Ac voltage - 817 optocoupler - Arduino

i want to monitor the state of some switches that are using ac voltage (48volt)
in my follow drawing i am sawing the 3 methods i used in order to achieve that (from first try until the third and final)

as you can see the best result i had it when i use the third circuit .

My question has to do with if that is the optional way (the right way to do) or are other methods to achieve that (Reading a ac voltage)

thanks in advance

Is this 48 V AC voltage 60 Hz?

48 V RMS = 48 x root2 = ~ 67.8 V effective.

First case:
It is not correct, because in the negative semicycle, the voltage on the PC817 led will be approximately 67.8 V, and it will burn out.
Datasheet informs: Reverse voltage V Max 6V.

Second case:

Current over the PC817 LED = 67.8V / 22 K = ~ 0.003 A = ~ 3 mA.
I think very little to sensitize the photo transistor.
Datasheet: Forward current mA Max: 50 mA.
I recommend ~ 25 mA.
= 67.8V / 0.025 = ~ 2K7. 2K7 resistor instead of 22K.
The output on the photo transistor will be pulsating at the frequency
of the input 48V.

Third case:

The difference with the second case is that
the output will be continuous due to the effect of the 1uF capacitor.

In all cases the output of the photo transistor is a little confusing.
Is there a need for this LED on the arduino port?

RV mineirin

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I'm pretty sure those "results" are simulations because the Arduino isn't synchronized with the AC frequency and that's not exactly what you're going to see. :wink:

Not really. As long as you read a high periodically (i.e. once per cycle) the AC is present. You simulation appears to only show the switch-on (voltage present) state.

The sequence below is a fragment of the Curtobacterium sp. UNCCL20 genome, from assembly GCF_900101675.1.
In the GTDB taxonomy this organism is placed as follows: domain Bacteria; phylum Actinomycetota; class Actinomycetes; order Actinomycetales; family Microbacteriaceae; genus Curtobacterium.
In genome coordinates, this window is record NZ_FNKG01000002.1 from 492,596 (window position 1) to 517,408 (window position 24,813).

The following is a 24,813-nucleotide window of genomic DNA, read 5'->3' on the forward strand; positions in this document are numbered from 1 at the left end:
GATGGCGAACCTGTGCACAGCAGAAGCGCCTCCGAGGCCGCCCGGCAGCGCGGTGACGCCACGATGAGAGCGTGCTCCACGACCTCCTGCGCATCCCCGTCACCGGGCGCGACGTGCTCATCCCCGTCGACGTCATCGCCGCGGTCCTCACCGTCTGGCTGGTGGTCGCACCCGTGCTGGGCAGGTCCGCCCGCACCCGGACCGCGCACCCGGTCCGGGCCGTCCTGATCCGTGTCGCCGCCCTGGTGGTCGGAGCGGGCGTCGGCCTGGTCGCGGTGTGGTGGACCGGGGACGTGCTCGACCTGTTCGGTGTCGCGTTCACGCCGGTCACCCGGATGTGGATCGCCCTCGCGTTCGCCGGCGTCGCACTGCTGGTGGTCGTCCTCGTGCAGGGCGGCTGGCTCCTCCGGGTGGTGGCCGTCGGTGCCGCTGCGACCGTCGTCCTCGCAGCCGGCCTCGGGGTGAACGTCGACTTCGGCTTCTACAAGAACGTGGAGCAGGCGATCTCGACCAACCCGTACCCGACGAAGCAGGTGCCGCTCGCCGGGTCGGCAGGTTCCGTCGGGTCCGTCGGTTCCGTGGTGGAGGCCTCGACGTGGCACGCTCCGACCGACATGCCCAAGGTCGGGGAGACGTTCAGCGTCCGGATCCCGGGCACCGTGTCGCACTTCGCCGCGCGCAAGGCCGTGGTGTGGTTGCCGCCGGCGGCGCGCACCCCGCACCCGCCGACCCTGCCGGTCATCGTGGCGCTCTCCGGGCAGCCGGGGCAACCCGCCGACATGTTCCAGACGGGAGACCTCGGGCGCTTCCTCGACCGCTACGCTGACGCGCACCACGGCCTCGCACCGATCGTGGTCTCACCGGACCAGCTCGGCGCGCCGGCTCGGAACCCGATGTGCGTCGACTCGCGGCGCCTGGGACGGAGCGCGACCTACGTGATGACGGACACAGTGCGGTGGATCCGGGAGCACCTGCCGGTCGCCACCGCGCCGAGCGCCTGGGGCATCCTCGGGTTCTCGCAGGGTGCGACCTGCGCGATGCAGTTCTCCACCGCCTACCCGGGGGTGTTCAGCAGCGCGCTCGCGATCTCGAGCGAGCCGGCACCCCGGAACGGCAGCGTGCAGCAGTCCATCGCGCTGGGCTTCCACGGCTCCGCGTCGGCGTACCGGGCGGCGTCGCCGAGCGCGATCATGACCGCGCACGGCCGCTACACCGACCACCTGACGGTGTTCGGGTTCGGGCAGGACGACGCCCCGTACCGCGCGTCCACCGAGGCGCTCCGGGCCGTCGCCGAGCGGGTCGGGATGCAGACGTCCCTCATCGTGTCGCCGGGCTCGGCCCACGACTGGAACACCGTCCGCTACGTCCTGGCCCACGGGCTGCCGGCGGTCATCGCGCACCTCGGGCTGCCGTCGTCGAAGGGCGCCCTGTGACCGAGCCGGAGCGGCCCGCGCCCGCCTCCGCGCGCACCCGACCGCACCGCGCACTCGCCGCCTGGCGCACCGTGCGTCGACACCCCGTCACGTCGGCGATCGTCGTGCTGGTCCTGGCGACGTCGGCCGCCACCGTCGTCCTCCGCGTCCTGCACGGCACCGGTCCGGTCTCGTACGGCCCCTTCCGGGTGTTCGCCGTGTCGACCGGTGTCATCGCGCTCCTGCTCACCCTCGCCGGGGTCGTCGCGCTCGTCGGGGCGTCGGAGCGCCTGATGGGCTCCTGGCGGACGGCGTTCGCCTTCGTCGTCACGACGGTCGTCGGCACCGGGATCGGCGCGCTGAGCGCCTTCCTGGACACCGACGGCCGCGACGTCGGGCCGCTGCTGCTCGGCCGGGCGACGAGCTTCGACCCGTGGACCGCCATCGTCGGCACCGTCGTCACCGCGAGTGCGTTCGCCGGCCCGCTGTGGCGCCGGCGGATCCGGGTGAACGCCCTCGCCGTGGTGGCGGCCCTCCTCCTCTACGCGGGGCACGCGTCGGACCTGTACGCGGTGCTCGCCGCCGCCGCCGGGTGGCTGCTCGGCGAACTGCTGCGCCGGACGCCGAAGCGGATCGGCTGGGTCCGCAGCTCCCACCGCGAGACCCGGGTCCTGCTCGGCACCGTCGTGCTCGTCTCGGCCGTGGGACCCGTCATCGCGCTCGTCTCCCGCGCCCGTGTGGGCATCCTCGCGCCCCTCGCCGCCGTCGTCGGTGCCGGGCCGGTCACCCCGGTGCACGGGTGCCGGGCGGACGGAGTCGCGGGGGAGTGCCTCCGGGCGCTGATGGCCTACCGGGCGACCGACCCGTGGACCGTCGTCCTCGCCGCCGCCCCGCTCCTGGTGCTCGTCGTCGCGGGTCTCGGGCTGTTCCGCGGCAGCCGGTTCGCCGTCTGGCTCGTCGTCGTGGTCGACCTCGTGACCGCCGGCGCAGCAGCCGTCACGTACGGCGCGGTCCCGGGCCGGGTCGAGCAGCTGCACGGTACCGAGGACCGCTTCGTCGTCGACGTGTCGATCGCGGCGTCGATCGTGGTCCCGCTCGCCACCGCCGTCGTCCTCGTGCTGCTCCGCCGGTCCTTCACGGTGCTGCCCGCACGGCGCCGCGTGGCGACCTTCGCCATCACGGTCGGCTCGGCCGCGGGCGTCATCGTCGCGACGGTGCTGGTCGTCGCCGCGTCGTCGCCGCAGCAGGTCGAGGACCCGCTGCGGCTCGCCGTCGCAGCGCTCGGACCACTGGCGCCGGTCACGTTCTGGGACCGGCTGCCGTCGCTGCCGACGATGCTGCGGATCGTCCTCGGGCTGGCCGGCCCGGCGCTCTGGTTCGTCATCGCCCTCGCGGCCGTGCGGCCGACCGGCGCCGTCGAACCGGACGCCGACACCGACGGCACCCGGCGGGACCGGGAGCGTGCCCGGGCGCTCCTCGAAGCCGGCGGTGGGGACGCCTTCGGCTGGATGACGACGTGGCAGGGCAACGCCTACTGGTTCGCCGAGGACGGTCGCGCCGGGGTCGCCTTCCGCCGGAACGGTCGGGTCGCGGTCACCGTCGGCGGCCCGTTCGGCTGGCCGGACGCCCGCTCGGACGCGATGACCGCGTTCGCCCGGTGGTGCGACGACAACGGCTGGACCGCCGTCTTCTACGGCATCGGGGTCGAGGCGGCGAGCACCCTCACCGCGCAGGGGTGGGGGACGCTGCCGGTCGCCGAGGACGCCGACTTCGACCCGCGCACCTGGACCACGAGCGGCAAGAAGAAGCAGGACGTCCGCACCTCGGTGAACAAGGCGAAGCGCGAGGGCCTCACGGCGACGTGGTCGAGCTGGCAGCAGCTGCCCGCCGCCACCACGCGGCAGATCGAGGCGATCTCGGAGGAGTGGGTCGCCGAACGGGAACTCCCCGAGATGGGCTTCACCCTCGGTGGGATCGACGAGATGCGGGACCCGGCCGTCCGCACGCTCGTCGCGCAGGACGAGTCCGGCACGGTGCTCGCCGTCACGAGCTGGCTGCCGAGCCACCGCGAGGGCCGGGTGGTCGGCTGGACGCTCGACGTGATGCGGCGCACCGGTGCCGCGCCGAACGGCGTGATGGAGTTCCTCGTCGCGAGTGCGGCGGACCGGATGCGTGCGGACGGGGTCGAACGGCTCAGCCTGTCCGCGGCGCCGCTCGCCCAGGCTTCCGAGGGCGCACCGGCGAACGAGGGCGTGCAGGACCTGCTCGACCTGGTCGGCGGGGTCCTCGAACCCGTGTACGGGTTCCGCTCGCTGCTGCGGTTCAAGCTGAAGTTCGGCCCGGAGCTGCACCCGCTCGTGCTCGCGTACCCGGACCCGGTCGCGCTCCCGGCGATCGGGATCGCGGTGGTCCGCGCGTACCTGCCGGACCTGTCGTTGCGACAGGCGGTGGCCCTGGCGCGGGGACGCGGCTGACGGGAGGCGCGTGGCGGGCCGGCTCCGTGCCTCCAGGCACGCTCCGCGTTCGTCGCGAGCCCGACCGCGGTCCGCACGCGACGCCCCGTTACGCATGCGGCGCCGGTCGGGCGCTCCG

In the 1st circuit the LED will be off half of the time so it won't appear as bright as the other circuits. BTW the LED will probably be too dim with a 10K series resistor. You might try 1K or you can go lower but I haven't checked the current capability of that opto-isolator.

You can get rid of the existing 1K series resistor and connect the Arduino directly to the opto-isolator.

I'd go with the "simplest solution" - You can put a reversed diode or LED in parallel with the opto-isolator input to protect it.

If you put an LED on the opto's input you can eliminate ALL of the circuitry on the output-side by enabling the Arduino's built-in pull-up resistor. You might have to find an example of how to wire it. With a pull-up instead of a pull-down the Arduino will read low when the opto turns-on so you'd have to reverse your software logic.

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thanks for the answer.
The AC is 50Hz

The led is present as i want to make this circuit to a pcb and want to have optical sign when the switch is on or off

thanks for the reply and your suggestions...

i will try to find how to synchronize my arduino to the 50Hz of my ac power in order to read the state of my switch without fluctuating based in ac periode


Don't need to go to that sort of trouble, just use the third circuit with the smoothing capacitor.
Just use an LED and resistor between the input pin and gnd, it will come on when the 48Vac is present.

Tom.... :grinning: :+1: :coffee: :australia:

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Fourth circuit - use a PC814.

However putting a LED indicator on the output side of the opto-isolator is generally a bad idea because the CTR may only be 1 (AKA 100%) or lower (Note the wide specs on the PC817!).

The opto-coupler should be close to the Arduino and connect between the input pin and ground using INPUT_PULLUP. No other component is necessary. If you still must add a LED (with a resistor), it goes from the pin to 5 V,

If you sample the output at no less than four times the mains frequency, you guarantee to detect presence of the mains within two samples.

There is enough voltage available that a bridge rectifier is not needed. Just a single diode, half wave rectifier, with a small smoothing capacitor will do the job nicely.

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thanks i will consider that solution for an other project

Thanks you.... i didnt know that there were optocouplers (814) for using them in ac .

That was what i need it to design my ciruit .

Thank again

It certainly makes the deign a lot simpler! :+1:

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